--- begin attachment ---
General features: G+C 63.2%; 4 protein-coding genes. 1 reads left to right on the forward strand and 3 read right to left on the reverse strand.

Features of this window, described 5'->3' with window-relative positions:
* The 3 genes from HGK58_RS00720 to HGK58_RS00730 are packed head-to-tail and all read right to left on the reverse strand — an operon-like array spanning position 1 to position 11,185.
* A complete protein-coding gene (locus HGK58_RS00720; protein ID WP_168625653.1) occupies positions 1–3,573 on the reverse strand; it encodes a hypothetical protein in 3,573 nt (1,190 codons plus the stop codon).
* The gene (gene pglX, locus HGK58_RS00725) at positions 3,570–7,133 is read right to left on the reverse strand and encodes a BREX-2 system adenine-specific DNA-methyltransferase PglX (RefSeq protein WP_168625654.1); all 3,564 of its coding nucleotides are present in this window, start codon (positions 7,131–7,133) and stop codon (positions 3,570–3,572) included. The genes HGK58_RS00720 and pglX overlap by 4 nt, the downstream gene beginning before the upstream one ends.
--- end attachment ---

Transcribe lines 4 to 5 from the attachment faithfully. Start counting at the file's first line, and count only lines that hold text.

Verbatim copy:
* A complete protein-coding gene (locus HGK58_RS00720; protein ID WP_168625653.1) occupies positions 1–3,573 on the reverse strand; it encodes a hypothetical protein in 3,573 nt (1,190 codons plus the stop codon).
* The gene (gene pglX, locus HGK58_RS00725) at positions 3,570–7,133 is read right to left on the reverse strand and encodes a BREX-2 system adenine-specific DNA-methyltransferase PglX (RefSeq protein WP_168625654.1); all 3,564 of its coding nucleotides are present in this window, start codon (positions 7,131–7,133) and stop codon (positions 3,570–3,572) included. The genes HGK58_RS00720 and pglX overlap by 4 nt, the downstream gene beginning before the upstream one ends.